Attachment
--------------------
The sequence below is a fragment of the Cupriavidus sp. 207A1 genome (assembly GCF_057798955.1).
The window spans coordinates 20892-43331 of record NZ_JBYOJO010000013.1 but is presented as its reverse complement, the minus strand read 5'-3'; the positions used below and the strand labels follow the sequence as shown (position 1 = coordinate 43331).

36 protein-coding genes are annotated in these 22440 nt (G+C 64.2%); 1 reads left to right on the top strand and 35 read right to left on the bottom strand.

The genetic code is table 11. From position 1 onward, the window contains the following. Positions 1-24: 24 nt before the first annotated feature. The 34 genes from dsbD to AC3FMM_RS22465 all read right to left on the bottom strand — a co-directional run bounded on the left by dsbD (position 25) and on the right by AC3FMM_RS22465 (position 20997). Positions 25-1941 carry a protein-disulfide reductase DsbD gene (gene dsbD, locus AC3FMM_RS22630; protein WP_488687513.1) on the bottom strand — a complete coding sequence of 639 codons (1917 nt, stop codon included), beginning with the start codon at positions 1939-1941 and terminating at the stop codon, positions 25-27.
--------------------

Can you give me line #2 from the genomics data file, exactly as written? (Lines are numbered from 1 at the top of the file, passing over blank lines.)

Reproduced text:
The window spans coordinates 20892-43331 of record NZ_JBYOJO010000013.1 but is presented as its reverse complement, the minus strand read 5'-3'; the positions used below and the strand labels follow the sequence as shown (position 1 = coordinate 43331).